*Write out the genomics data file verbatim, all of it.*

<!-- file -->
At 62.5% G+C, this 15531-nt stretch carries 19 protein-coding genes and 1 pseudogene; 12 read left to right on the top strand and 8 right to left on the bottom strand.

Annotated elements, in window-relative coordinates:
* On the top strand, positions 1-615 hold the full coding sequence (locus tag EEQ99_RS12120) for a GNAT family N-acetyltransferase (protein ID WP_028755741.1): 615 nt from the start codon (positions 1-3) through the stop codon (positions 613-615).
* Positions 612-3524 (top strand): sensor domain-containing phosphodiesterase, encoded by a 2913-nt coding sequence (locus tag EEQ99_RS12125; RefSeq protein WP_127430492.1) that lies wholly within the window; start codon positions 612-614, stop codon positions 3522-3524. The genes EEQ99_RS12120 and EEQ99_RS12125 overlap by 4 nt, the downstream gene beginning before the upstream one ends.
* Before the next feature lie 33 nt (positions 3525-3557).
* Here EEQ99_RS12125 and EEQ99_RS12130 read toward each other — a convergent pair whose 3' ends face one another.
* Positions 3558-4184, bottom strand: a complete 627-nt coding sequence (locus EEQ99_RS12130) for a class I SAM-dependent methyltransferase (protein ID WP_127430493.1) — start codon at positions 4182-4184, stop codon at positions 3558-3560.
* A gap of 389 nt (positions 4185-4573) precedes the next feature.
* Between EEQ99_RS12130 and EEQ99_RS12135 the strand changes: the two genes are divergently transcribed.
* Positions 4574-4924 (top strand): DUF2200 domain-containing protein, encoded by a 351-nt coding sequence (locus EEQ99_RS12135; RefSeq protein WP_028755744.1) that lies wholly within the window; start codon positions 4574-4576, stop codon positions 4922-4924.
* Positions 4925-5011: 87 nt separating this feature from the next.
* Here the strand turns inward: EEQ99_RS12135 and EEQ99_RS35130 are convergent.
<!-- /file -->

At 62.5% G+C, this 15531-nt stretch carries 19 protein-coding genes and 1 pseudogene; 12 read left to right on the top strand and 8 right to left on the bottom strand.

Annotated elements, in window-relative coordinates:
* On the top strand, positions 1-615 hold the full coding sequence (locus tag EEQ99_RS12120) for a GNAT family N-acetyltransferase (protein ID WP_028755741.1): 615 nt from the start codon (positions 1-3) through the stop codon (positions 613-615).
* Positions 612-3524 (top strand): sensor domain-containing phosphodiesterase, encoded by a 2913-nt coding sequence (locus tag EEQ99_RS12125; RefSeq protein WP_127430492.1) that lies wholly within the window; start codon positions 612-614, stop codon positions 3522-3524. The genes EEQ99_RS12120 and EEQ99_RS12125 overlap by 4 nt, the downstream gene beginning before the upstream one ends.
* Before the next feature lie 33 nt (positions 3525-3557).
* Here EEQ99_RS12125 and EEQ99_RS12130 read toward each other — a convergent pair whose 3' ends face one another.
* Positions 3558-4184, bottom strand: a complete 627-nt coding sequence (locus EEQ99_RS12130) for a class I SAM-dependent methyltransferase (protein ID WP_127430493.1) — start codon at positions 4182-4184, stop codon at positions 3558-3560.
* A gap of 389 nt (positions 4185-4573) precedes the next feature.
* Between EEQ99_RS12130 and EEQ99_RS12135 the strand changes: the two genes are divergently transcribed.
* Positions 4574-4924 (top strand): DUF2200 domain-containing protein, encoded by a 351-nt coding sequence (locus EEQ99_RS12135; RefSeq protein WP_028755744.1) that lies wholly within the window; start codon positions 4574-4576, stop codon positions 4922-4924.
* Positions 4925-5011: 87 nt separating this feature from the next.
* Here the strand turns inward: EEQ99_RS12135 and EEQ99_RS35130 are convergent.